My father fits this description 🙁
people who fly more than 85,000 miles a year (say, New York to Seattle and back every three weeks, or New York to Tokyo and back seven times) exceed the regulatory limit for exposure to radiation.
Many people will work hard for months, but as soon as they finish the race, they stop training. Their goal was to finish the half-marathon and now that they have completed it, that goal is no longer there to motivate them
How will we feel about it 10 minutes from now?
How about 10 months from now?
How about 10 years from now?
Perhaps our worst enemy in resolving these conﬂicts is short-term emotion, which can be an unreliable adviser
Her research showed one thing consistently: to feel fulfilled and be healthy, humans need other people, social cohesion, and meaningful relationships. Yet the more we work, the less we get to develop the bonds needed to lead truly rich lives.
But no topic she’s covered has ever generated as much controversy as mindfulness. “I thought I would be run out of town by a mob of angry Buddhists,” she jokes
It generally works like this: the venture capitalists (who are mostly white men) don’t really know what they’re doing with any certainty—it’s impossible, after all, to truly predict the next big thing—so they bet a little bit on every company that they can with the hope that one of them hits it big. The entrepreneurs (also mostly white men) often work on a lot of meaningless stuff, like using code to deliver frozen yogurt more expeditiously or apps that let you say “Yo!” (and only “Yo!”) to your friends. The entrepreneurs generally glorify their efforts by saying that their innovation could change the world, which tends to appease the venture capitalists, because they can also pretend they’re not there only to make money. And this also helps seduce the tech press (also largely comprised of white men), which is often ready to play a game of access in exchange for a few more page views of their story about the company that is trying to change the world by getting frozen yogurt to customers more expeditiously. The financial rewards speak for themselves. Silicon Valley, which is 50 square miles, has created more wealth than any place in human history. In the end, it isn’t in anyone’s interest to call bullshit.
“Yes, and … that’s bollocks,” said the next person. This pretty much sums up the British attitude.
My son’s report card at preschool divided his performance not into strengths and weaknesses but into strengths and emerging strengths.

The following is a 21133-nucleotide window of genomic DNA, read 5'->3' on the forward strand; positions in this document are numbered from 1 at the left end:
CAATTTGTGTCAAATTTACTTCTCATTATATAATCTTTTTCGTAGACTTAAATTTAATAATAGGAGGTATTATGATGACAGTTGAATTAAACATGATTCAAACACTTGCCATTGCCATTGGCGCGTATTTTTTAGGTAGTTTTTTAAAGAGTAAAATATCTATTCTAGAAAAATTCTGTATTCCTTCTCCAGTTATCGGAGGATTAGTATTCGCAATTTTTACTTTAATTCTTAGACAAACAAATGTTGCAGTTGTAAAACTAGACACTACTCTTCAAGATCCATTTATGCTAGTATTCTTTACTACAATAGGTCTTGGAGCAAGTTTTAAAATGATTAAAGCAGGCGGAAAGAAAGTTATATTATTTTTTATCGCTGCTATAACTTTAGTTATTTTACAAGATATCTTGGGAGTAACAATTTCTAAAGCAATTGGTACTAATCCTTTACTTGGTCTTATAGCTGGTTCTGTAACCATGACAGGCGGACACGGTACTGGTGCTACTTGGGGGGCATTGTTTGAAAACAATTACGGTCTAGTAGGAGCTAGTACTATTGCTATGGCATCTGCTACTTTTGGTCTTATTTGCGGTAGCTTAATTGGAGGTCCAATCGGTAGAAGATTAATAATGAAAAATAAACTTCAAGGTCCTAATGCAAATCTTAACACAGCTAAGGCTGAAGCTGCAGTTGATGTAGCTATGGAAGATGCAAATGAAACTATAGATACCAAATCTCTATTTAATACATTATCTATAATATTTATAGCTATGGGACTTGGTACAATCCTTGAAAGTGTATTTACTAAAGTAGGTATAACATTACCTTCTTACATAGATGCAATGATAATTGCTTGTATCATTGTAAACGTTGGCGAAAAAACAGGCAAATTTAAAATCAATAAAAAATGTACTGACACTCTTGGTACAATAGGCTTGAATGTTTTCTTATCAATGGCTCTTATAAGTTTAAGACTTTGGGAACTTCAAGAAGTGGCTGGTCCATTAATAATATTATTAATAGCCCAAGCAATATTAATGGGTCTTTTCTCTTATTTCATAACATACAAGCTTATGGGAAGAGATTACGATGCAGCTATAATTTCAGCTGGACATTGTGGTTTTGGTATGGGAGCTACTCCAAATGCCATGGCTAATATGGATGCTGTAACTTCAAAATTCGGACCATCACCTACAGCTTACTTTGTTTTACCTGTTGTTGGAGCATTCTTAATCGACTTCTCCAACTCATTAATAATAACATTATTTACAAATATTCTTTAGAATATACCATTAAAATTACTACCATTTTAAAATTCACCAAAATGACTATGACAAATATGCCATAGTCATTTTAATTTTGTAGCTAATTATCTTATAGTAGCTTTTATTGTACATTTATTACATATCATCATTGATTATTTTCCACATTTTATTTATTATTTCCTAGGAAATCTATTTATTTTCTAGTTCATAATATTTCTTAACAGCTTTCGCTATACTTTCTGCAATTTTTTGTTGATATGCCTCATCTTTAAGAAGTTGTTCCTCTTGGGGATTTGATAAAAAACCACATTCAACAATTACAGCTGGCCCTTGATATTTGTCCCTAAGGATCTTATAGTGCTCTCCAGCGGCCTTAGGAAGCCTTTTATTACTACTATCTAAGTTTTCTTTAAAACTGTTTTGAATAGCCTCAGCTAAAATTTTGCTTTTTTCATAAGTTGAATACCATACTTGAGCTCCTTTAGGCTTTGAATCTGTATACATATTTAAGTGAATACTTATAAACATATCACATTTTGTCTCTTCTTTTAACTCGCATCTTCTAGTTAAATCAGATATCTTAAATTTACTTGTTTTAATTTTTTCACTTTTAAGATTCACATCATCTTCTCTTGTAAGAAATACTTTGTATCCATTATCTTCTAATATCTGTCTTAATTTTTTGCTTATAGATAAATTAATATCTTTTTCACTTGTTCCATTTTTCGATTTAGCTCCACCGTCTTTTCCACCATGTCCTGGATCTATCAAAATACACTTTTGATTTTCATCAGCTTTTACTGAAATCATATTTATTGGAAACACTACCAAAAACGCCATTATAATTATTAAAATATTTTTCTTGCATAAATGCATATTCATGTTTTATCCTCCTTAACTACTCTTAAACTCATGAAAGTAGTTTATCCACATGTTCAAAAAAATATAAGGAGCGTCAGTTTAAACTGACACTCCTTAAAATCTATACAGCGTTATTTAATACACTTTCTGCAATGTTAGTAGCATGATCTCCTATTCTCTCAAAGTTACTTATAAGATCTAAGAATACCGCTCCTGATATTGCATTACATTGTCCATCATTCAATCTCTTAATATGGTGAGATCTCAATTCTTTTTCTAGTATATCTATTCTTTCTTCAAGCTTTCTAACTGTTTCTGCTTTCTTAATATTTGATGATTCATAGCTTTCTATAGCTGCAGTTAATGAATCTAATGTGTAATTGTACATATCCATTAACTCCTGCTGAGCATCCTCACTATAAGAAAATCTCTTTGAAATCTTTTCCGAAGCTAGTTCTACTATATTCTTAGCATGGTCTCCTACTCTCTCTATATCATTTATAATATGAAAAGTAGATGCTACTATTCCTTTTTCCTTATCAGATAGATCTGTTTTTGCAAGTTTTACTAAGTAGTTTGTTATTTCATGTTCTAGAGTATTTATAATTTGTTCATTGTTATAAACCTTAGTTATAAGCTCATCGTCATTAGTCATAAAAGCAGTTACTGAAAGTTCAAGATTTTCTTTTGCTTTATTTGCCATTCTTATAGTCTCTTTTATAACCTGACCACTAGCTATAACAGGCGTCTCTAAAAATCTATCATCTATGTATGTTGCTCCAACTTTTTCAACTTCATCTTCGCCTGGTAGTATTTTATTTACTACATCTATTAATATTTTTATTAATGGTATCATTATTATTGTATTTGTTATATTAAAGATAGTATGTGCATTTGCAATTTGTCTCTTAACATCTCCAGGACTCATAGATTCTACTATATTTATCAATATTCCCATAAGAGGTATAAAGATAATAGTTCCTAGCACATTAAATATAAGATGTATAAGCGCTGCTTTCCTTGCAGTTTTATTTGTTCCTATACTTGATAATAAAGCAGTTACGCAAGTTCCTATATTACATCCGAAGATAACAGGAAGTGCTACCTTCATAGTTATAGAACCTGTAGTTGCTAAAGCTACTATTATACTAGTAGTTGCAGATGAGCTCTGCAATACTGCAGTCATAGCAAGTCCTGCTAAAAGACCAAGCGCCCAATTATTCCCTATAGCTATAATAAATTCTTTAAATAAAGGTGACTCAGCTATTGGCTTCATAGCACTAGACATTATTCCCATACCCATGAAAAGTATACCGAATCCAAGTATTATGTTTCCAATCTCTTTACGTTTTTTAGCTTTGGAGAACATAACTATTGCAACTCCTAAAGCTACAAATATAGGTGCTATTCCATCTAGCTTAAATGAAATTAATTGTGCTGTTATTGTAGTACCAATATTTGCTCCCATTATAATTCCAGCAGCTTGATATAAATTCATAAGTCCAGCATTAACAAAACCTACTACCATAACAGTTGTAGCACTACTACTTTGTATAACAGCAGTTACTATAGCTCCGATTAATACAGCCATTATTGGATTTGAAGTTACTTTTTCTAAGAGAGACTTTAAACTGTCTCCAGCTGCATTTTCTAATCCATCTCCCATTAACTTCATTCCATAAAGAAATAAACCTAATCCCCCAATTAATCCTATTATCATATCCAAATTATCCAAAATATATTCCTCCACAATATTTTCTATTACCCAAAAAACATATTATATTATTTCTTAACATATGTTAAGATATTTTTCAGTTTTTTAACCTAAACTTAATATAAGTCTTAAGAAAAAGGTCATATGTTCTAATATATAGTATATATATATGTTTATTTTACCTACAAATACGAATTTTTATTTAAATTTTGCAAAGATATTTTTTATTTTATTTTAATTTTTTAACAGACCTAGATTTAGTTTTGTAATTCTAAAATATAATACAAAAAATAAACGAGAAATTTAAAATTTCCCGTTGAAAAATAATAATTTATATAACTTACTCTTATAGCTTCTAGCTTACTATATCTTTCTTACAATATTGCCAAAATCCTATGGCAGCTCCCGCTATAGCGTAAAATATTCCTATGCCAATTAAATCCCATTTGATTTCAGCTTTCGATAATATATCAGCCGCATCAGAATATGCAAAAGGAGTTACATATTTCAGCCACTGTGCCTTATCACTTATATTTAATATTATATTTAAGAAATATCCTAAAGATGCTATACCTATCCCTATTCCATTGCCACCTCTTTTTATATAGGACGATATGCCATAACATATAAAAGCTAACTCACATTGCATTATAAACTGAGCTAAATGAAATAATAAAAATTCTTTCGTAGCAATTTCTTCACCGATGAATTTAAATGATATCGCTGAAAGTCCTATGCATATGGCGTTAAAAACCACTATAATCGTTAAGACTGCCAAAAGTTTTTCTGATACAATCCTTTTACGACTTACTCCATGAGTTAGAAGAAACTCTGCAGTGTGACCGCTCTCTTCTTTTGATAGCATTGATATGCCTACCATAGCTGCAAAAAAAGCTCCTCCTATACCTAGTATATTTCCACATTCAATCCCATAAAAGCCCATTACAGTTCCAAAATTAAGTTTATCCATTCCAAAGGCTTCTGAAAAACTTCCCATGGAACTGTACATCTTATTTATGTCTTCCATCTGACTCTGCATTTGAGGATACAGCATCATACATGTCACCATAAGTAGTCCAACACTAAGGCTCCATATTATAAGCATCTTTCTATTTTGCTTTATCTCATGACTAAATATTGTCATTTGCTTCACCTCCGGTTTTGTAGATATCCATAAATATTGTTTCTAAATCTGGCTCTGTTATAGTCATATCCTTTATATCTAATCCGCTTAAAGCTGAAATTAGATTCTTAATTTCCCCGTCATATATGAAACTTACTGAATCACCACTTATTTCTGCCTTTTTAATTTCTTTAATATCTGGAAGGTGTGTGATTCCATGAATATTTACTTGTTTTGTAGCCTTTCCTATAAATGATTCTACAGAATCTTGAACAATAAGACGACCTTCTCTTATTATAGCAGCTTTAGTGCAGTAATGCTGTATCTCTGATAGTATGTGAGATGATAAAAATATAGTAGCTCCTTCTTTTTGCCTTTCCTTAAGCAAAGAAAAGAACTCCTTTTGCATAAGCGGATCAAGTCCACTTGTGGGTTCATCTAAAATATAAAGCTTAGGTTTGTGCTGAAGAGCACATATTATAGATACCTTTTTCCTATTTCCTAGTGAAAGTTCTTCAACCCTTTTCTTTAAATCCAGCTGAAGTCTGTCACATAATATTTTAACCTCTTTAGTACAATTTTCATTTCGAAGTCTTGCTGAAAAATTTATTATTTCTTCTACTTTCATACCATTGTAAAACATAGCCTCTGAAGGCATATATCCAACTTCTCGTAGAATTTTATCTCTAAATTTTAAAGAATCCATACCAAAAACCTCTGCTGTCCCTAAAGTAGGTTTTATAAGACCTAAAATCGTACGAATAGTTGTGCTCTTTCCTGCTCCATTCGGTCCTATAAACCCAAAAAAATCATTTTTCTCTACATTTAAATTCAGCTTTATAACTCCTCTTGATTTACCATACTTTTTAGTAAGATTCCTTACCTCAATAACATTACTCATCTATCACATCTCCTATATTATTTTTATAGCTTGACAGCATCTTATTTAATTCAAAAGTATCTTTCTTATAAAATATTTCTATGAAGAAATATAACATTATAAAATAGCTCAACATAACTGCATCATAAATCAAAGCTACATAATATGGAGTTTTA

Now they are getting married at a faster rate than their lesser-educated peers, and often to highly educated men. These unions are not only the most common, but also the most harmonious. New data show that America’s divorce rate has continued its plunge from its 1981 peak—from 5.3 to 3.2 divorces per 1,000 people in 2014—but this decline is largely concentrated among the better-educated.
Twelve percent of Palo Alto high-school students surveyed in the 2013–14 school year reported having seriously contemplated suicide in the past 12 months.
going the extra mile isn’t very common (or else it would just be the normal mile).
Mr Zuckerberg, Mr Gates and others seem to be doing their best to put their wealth at the service of humanity. But humanity is also served by markets that support healthy competition.
It was not only that the poor were being abandoned by government but that the very need for government was being questioned by the elites. Armored cars, private guards, helicopters, and business jets. Walls and high-voltage fences. Cheap labor, filthy rivers, and private schools. Tax evasion.
From Eric Schmidt: I have seen the same cycle again and again — great products are created through small teams: with great leaders, who eliminate all non-critical features, while working under extreme pressure, and who produce a product that just barely works
It’s what Google calls the toothbrush test — can you create a product that people use every day?
The strategies employed to pursue the 30% for $3M are often in direct opposition to the strategies needed for a 0.3% shot at making $300M
Vyapam appears to be a vast societal swindle – one that reveals the hollowness at the heart of practically every Indian state institution: inadequate schools, a crushing shortage of meaningful jobs, a corrupt government, a cynical middle class happy to cheat the system to aid their own children, a compromised and inept police force and a judiciary incapable of enforcing its laws.
Standardised testing in India is a heroic and misguided attempt to compensate, over three short hours, for a young lifetime’s worth of inequities of caste, class, gender, language, region and religion, and the crushing inadequacy of the state-run schooling system.